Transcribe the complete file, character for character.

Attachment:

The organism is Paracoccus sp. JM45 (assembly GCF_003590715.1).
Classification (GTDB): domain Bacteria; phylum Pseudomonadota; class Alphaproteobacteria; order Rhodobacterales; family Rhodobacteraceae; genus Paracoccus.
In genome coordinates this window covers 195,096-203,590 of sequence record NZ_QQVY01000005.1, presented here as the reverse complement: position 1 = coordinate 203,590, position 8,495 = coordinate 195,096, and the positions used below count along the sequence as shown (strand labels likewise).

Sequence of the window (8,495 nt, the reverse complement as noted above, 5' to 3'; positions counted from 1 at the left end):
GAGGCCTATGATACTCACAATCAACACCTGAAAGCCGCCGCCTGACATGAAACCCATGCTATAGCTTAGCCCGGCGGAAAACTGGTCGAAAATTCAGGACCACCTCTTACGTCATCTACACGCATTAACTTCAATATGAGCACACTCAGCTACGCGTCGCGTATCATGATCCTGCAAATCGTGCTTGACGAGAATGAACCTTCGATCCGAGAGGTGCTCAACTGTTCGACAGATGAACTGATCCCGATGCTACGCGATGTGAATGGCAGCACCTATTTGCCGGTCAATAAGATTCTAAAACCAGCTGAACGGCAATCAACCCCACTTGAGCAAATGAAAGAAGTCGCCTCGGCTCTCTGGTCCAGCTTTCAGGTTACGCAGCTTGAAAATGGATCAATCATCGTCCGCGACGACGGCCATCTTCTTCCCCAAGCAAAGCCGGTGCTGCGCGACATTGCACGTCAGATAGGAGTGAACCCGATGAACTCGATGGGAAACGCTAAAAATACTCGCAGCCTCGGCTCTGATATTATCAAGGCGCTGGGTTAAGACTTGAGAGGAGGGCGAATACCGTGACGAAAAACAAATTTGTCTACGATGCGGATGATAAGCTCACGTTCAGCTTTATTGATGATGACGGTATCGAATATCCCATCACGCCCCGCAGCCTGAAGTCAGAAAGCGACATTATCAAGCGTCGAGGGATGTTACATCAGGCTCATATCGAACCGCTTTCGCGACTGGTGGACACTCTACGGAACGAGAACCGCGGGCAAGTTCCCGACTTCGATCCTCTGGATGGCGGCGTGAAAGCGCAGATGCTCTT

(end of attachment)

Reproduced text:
The organism is Paracoccus sp. JM45 (assembly GCF_003590715.1).
Classification (GTDB): domain Bacteria; phylum Pseudomonadota; class Alphaproteobacteria; order Rhodobacterales; family Rhodobacteraceae; genus Paracoccus.
In genome coordinates this window covers 195,096-203,590 of sequence record NZ_QQVY01000005.1, presented here as the reverse complement: position 1 = coordinate 203,590, position 8,495 = coordinate 195,096, and the positions used below count along the sequence as shown (strand labels likewise).

Sequence of the window (8,495 nt, the reverse complement as noted above, 5' to 3'; positions counted from 1 at the left end):
GAGGCCTATGATACTCACAATCAACACCTGAAAGCCGCCGCCTGACATGAAACCCATGCTATAGCTTAGCCCGGCGGAAAACTGGTCGAAAATTCAGGACCACCTCTTACGTCATCTACACGCATTAACTTCAATATGAGCACACTCAGCTACGCGTCGCGTATCATGATCCTGCAAATCGTGCTTGACGAGAATGAACCTTCGATCCGAGAGGTGCTCAACTGTTCGACAGATGAACTGATCCCGATGCTACGCGATGTGAATGGCAGCACCTATTTGCCGGTCAATAAGATTCTAAAACCAGCTGAACGGCAATCAACCCCACTTGAGCAAATGAAAGAAGTCGCCTCGGCTCTCTGGTCCAGCTTTCAGGTTACGCAGCTTGAAAATGGATCAATCATCGTCCGCGACGACGGCCATCTTCTTCCCCAAGCAAAGCCGGTGCTGCGCGACATTGCACGTCAGATAGGAGTGAACCCGATGAACTCGATGGGAAACGCTAAAAATACTCGCAGCCTCGGCTCTGATATTATCAAGGCGCTGGGTTAAGACTTGAGAGGAGGGCGAATACCGTGACGAAAAACAAATTTGTCTACGATGCGGATGATAAGCTCACGTTCAGCTTTATTGATGATGACGGTATCGAATATCCCATCACGCCCCGCAGCCTGAAGTCAGAAAGCGACATTATCAAGCGTCGAGGGATGTTACATCAGGCTCATATCGAACCGCTTTCGCGACTGGTGGACACTCTACGGAACGAGAACCGCGGGCAAGTTCCCGACTTCGATCCTCTGGATGGCGGCGTGAAAGCGCAGATGCTCTT